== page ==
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 Maarten Maartensz:    Philosophical Dictionary | Filosofisch Woordenboek                      

 A - Anarchism

 

Anarchism: Etymologically, from the Greek: Without government; without ruler. In political philosophy those positions that reject the notion that a society should have a - powerful - government.

The term 'anarchism' is also used for social or political chaos, but that is not meant here. There are several kinds and flavors of political anarchism (see Woodcock) and the first clear statements of political anarchism seem to have been formulated in the late 18th Century by William Godwin, and in the 19th Century by Michael Bakunin and, somewhat more rationally, completely and with less glorification of violence, by Peter Kropotkin. Even so, the rejection of authorities, leaders and governments, and the hope that mankind would be happy without these, probably existed since there were authorities, leaders and governments. For indeed, as Lord Acton observed in 1895: 'All power corrupts, and absolute power corrupts absolutely', and many have seen and felt this before it was summed up so well.

The three basic theoretical objections to anarchism are

(1) that it tends to be based on an irrealistic
optimistic estimate of human beings on average;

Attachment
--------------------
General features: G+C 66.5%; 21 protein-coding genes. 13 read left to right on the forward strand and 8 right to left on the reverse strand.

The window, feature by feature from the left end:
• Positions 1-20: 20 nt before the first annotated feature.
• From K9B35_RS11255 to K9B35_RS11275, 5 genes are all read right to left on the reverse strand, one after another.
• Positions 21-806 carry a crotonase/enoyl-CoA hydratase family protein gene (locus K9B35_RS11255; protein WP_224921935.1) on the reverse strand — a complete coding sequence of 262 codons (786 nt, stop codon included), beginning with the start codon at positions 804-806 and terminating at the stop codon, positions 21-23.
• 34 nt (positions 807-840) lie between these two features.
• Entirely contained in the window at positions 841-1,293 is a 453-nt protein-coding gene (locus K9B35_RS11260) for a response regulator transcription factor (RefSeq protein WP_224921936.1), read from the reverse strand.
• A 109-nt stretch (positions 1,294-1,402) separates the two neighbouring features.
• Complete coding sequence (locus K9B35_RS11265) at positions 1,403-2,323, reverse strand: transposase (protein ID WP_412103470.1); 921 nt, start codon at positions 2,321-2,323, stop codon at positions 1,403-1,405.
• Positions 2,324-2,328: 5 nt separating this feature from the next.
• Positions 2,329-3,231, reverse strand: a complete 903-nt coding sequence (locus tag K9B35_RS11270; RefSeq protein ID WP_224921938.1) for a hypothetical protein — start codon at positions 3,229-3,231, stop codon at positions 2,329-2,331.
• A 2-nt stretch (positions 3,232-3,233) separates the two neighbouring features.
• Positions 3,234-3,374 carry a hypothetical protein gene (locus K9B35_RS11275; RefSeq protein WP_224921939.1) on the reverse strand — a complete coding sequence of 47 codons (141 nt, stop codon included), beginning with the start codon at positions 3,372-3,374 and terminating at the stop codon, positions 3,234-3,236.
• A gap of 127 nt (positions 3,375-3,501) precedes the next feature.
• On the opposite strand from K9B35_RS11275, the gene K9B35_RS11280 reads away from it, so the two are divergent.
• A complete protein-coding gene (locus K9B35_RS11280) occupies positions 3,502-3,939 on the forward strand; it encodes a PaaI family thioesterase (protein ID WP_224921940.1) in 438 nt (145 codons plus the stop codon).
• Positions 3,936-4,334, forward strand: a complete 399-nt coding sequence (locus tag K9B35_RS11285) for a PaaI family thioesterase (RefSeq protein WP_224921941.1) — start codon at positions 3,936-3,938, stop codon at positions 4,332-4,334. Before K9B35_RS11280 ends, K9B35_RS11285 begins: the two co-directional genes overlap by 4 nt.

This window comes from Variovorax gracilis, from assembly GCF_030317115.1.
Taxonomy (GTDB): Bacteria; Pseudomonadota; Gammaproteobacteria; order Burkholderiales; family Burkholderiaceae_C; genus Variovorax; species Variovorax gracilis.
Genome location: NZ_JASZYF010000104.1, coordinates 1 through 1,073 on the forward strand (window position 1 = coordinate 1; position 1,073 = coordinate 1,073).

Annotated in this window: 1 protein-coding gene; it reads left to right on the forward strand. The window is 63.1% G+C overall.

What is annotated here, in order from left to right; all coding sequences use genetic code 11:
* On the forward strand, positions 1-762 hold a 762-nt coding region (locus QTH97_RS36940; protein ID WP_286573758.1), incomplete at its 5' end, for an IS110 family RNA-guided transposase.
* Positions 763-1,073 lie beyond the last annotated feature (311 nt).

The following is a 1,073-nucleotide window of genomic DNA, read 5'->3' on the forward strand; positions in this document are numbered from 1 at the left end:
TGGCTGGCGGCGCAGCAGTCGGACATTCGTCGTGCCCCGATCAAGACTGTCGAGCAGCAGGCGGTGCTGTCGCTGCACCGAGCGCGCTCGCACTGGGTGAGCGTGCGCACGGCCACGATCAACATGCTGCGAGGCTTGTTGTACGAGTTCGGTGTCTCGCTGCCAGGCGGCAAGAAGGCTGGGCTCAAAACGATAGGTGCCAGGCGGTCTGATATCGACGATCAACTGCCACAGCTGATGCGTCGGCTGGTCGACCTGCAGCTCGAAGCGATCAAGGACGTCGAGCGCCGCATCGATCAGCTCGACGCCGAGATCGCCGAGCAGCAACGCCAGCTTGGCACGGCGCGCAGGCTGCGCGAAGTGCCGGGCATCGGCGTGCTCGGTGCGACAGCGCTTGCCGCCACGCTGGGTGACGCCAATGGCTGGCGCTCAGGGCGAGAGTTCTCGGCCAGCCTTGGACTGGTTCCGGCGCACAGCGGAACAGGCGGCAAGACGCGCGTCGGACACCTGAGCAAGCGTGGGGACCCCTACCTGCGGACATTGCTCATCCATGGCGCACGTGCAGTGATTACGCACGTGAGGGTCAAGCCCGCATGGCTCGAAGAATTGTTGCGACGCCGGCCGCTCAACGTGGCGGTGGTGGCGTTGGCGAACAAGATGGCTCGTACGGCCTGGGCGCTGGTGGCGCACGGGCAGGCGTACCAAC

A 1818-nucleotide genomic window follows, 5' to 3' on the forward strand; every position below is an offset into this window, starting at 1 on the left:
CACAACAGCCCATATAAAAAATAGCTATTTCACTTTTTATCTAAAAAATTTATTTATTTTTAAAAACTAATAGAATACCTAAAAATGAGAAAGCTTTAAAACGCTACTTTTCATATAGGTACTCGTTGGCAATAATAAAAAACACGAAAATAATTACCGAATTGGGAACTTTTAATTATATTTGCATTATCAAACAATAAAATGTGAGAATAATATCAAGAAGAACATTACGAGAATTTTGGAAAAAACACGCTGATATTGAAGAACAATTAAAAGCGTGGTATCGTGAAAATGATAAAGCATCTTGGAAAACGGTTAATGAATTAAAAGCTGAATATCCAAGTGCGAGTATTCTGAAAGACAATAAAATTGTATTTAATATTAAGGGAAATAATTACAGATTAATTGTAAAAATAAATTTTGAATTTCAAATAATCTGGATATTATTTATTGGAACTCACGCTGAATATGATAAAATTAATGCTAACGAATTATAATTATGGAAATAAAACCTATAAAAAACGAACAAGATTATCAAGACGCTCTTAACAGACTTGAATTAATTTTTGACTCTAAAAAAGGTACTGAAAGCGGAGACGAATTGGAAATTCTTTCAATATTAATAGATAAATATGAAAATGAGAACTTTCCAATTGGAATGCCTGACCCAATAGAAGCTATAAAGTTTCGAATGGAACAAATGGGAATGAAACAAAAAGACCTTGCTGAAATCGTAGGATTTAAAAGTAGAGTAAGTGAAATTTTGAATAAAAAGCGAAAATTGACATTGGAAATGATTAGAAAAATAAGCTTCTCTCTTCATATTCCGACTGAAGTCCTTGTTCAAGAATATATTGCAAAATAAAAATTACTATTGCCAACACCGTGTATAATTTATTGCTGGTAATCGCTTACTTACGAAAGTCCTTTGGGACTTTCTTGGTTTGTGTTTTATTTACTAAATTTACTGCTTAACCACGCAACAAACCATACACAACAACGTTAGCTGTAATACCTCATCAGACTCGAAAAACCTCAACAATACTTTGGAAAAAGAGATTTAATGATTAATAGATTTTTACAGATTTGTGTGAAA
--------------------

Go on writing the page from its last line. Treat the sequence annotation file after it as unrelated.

(2) that complex society needs some form of government and some publicly maintained and enforced system of law and order to work at all; and
(3) that the anarchist analyses of society and human beings are too simple-minded, apart from being too optimistic.

The main practical objection is that wherever anarchism has been seriously tried, it soon ran into difficulties and collapsed. Or alternatively expressed: "If men were capable of having a perfect society, it would have existed a long time". (Hazlitt - I believe. Put differently: Men are not perfect enough to built or maintain anything like a perfect society.)

Even so, what is sound in anarchism is what is sound in classical liberalism:

A fundamental distrust of the power of states and governments and a disbelief in the usefulness and goodness of powerful leaders and authorities, and a concern that human beings should be able to govern themselves, instead of being governed in mass by a few, who indeed, as history shows, and as Acton implied, generally abuse their power.
 


See also: Communism, Conservatism, Freedom, Government, Liberalism, Politics, Politics - introductory texts


Literature:

Bakunin, Godwin, Kropotkin, Woodcock

 Original: Mar 10, 2005                                                Last edited:12 December 2011.   Top